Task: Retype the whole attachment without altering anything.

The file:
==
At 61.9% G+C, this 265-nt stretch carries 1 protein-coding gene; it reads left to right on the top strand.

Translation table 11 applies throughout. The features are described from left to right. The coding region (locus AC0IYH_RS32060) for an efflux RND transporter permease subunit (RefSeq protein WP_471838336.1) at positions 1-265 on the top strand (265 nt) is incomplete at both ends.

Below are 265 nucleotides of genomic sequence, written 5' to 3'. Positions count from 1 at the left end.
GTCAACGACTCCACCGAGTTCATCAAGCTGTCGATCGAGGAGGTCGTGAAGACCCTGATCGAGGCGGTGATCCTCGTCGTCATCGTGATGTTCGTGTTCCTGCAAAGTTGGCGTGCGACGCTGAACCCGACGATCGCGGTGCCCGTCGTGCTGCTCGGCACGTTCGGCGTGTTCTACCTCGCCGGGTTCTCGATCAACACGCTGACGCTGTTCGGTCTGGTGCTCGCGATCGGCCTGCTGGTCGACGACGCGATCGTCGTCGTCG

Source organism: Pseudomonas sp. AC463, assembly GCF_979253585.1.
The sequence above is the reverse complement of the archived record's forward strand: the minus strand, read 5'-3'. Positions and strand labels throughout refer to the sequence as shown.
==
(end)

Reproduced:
At 61.9% G+C, this 265-nt stretch carries 1 protein-coding gene; it reads left to right on the top strand.

Translation table 11 applies throughout. The features are described from left to right. The coding region (locus AC0IYH_RS32060) for an efflux RND transporter permease subunit (RefSeq protein WP_471838336.1) at positions 1-265 on the top strand (265 nt) is incomplete at both ends.

Below are 265 nucleotides of genomic sequence, written 5' to 3'. Positions count from 1 at the left end.
GTCAACGACTCCACCGAGTTCATCAAGCTGTCGATCGAGGAGGTCGTGAAGACCCTGATCGAGGCGGTGATCCTCGTCGTCATCGTGATGTTCGTGTTCCTGCAAAGTTGGCGTGCGACGCTGAACCCGACGATCGCGGTGCCCGTCGTGCTGCTCGGCACGTTCGGCGTGTTCTACCTCGCCGGGTTCTCGATCAACACGCTGACGCTGTTCGGTCTGGTGCTCGCGATCGGCCTGCTGGTCGACGACGCGATCGTCGTCGTCG

Source organism: Pseudomonas sp. AC463, assembly GCF_979253585.1.
The sequence above is the reverse complement of the archived record's forward strand: the minus strand, read 5'-3'. Positions and strand labels throughout refer to the sequence as shown.